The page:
Four instruments were created thanks to modulation synthesis and all of them were created by the Operator (digital synthesizer) in Ableton.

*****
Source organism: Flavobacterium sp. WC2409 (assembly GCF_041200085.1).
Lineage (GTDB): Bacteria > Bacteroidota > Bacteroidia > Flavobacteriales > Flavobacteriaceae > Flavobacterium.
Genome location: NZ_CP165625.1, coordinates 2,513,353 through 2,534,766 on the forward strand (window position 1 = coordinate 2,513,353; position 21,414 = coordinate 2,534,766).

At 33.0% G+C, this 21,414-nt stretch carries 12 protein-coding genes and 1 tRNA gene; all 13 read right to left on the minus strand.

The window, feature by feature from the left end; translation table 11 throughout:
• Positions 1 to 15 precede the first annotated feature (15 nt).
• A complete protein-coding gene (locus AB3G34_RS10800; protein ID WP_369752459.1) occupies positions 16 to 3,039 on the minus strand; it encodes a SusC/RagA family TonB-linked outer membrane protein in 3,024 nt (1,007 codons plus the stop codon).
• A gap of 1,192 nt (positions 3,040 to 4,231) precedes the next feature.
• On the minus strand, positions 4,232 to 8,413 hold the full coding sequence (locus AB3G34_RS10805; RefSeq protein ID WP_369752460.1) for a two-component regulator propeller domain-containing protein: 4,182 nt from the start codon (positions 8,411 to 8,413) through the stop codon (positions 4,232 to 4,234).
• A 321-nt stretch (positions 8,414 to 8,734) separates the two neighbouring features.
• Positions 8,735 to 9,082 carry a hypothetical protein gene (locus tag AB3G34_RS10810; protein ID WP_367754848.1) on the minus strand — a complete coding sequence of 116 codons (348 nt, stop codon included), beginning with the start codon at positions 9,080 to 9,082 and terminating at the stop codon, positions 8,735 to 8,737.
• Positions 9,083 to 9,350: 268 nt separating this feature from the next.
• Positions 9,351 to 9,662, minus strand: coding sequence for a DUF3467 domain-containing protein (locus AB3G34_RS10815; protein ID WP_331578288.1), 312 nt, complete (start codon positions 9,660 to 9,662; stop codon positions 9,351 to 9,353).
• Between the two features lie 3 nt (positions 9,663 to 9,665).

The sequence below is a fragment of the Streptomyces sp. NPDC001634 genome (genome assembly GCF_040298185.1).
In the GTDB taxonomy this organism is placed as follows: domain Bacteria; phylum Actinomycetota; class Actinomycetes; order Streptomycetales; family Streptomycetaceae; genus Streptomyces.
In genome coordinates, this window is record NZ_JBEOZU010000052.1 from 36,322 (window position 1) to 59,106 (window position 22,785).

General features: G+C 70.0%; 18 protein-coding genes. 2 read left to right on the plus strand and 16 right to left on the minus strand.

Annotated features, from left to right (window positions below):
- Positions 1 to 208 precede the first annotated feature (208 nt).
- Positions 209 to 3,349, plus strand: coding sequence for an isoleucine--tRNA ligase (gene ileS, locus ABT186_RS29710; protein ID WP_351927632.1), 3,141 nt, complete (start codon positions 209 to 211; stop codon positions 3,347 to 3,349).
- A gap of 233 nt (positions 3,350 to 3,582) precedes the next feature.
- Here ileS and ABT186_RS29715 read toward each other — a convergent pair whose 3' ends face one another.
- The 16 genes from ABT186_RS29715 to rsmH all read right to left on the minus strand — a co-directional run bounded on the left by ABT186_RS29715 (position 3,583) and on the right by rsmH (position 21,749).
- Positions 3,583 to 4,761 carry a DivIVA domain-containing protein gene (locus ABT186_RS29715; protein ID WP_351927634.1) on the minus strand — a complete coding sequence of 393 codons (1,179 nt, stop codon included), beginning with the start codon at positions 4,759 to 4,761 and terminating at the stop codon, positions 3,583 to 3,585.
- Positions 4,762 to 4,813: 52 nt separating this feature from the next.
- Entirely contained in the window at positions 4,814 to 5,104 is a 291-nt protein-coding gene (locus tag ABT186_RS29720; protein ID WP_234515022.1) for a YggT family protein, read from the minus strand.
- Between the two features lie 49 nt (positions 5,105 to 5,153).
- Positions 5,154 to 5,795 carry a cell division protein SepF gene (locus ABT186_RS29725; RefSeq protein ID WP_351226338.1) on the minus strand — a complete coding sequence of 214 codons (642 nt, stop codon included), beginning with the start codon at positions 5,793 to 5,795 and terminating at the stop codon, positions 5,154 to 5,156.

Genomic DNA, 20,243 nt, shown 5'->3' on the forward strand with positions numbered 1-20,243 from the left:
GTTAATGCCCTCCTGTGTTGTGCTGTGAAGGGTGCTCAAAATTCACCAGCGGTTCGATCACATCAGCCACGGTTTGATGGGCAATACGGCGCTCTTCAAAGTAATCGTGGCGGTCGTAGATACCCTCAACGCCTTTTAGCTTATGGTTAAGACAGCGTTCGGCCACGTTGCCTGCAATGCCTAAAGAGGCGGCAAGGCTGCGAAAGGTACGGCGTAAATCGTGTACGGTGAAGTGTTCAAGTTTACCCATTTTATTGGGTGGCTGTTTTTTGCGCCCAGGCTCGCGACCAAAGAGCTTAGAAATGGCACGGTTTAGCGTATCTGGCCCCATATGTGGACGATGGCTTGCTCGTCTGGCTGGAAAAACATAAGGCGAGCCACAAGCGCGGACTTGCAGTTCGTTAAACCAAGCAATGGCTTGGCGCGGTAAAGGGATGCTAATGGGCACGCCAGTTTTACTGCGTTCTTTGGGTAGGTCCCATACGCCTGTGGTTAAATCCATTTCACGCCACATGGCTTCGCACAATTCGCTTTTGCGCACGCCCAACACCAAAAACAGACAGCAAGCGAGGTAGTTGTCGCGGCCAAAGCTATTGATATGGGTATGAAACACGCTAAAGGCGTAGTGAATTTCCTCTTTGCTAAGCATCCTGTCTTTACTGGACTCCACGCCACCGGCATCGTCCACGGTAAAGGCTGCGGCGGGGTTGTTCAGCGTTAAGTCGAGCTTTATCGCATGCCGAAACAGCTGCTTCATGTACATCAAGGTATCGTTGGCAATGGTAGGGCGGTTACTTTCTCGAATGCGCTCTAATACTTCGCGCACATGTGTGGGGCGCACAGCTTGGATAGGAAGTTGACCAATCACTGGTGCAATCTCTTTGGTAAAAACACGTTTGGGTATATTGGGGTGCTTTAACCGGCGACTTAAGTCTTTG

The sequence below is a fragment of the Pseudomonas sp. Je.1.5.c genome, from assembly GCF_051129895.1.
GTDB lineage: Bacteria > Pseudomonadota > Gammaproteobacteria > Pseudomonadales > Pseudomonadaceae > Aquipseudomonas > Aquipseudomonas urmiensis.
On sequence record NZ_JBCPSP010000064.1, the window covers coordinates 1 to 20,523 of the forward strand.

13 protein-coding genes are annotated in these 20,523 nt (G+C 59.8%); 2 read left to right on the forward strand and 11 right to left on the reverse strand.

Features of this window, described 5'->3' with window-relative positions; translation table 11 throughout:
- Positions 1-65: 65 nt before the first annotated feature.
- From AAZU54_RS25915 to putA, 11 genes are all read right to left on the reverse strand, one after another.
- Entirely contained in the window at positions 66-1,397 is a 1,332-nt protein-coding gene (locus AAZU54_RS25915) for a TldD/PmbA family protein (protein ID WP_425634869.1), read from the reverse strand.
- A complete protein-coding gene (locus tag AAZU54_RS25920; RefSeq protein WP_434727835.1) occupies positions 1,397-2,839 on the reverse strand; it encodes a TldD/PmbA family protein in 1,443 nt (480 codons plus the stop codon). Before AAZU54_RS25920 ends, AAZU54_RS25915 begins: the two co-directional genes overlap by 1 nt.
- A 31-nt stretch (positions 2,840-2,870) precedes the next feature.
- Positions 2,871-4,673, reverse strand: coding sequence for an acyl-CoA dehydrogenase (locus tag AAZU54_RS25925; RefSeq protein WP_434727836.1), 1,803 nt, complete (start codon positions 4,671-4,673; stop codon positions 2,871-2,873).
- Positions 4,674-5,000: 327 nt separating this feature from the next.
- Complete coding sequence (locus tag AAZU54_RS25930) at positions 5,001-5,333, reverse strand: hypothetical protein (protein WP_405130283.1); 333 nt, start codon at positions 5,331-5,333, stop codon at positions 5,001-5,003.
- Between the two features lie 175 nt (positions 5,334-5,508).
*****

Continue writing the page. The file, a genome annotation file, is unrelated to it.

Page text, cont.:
The first one is a high-pitched sine wave with an LFO constantly modulating both its filter and its amplitude. When the amplitude of a waveform is modulated, this synthesis is called AM synthesis (Amplitude Modulation Synthesis). If the modulating wave rate is below 20 Hz, the tremolo effect is audible on the original wave form but, if it approaches the audible range, it is more difficult for the human ear to  detect each individual amplitude fluctuation in the carrier and “sidebands” are produced. The frequency of these sidebands (which are usually inharmonic overtones) is the sum and the difference between the carrier and the modulator. If we are modulating a complex tone made up of more than just one frequency, two sidebands are produced for each. A good reference for this kind of synthesis is to be found in some of the Karlheinz Stockhausen works. Anyway, the idea of this non-diagetic sound was to create a constant harmonising looped high pitched drone to go with the whole frame for a sense of tension. The bass takes on a similar role and, with his fast arpeggio and boomy sound, it aims to keep the viewer’s attention. In order to further enhance this, and to raise the tension level, some automation on the bpm of the entire track was added to speed up the whole soundtrack right through to the end. This was to typical of the famous Jaws 1975 movie theme in which the shark is never seen but when the particular sound is heard, everybody is aware of its presence and, when the animal gets closer, the interval is ever shorter.